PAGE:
Thankfully, we are beginning to see signs that the recession is on the way out and there continues to be good economic news each day. Yet unemployment lags the upturn and people are still concerned about their positions, their savings and the future. In fact, we are a nation on the verge of burnout – both from the higher levels of stress over the past two years as well as the piling on of responsibilities where we work. We are ready for a change and having a way to make that happen is of interest.
According to a 2009 Gallup Poll and information from Monster.com, statistics underscore the stress people are feeling in the workplace and the desire for change. American workers are working more hours than they did 20 years ago, with men averaging 49.9 hours and women 44 hours per week. Eighty-six percent of workers are experiencing job stress, and half describe their stress as “extreme fatigue” or “feeling out of control.” Sixty percent of workers feel pressure to work more than they want to, while 83% of employees want more time with their families. Over 50% of employees are either somewhat or completely dissatisfied with their jobs, and 83% of workers plan to look for a new job as the economy improves.”
How can taking a “reboot break” help you plan for change? Our soon-to-be-published book, Reboot Your Life, describes the ways taking a sabbatical has helped many people plan, and take, time off. Whether it was a month, three months or a year, the “gift of time” was pivotal to people in addressing the stressful parts of their lives and finding ways to renew and refresh their personal and professional selves. Just having downtime or time to exercise or to care for a family member relived the stress of guilt and multitasking. Having time to think about, or experience through an internship ,new career opportunities gave them the ability to see a way out of a stressful job. Having time to explore the world through travel or themselves through introspection freed them from many internal stresses. Learning to “live light” during the sabbatical period helped them be less stressed about finances. People we interviewed who took time off work consistently said it helped them change their attitudes, behaviors and lives.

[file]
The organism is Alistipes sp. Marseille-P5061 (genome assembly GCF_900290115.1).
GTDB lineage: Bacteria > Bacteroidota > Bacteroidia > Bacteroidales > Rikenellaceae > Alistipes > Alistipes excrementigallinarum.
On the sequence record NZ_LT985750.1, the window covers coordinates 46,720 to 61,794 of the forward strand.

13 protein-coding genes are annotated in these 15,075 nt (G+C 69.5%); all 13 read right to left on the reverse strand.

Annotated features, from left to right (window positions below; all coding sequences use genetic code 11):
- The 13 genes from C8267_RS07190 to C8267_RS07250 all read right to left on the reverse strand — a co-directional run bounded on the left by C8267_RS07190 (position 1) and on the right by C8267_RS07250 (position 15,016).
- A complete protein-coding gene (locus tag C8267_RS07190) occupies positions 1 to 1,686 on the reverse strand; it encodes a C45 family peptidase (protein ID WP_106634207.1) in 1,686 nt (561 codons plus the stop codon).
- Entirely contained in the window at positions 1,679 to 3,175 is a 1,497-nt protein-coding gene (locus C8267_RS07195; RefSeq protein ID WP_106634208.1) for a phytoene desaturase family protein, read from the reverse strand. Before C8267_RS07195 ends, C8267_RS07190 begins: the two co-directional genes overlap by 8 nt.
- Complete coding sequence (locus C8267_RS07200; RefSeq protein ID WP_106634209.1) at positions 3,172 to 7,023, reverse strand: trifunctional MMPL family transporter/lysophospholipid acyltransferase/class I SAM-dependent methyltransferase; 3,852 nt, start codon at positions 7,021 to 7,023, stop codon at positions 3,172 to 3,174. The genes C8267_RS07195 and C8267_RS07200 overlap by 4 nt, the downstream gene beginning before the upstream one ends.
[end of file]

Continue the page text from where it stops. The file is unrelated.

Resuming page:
First see if your employer has a sabbatical program and if you are eligible. Consider taking a paid or unpaid leave of absence. Is this the time to go back to school and upgrade your skills? Can you dip into savings or use a windfall to “fund your freedom”? Join our blog community and find out what others have done, or better yet, join us at one of our upcoming Reboot Your life Retreats in Sag Harbor, the Berkshires or Santa Fe, to get yourself thinking about time off.
An investment in yourself is your best investment for the future. A sabbatical gives you the “gift of time” to do that!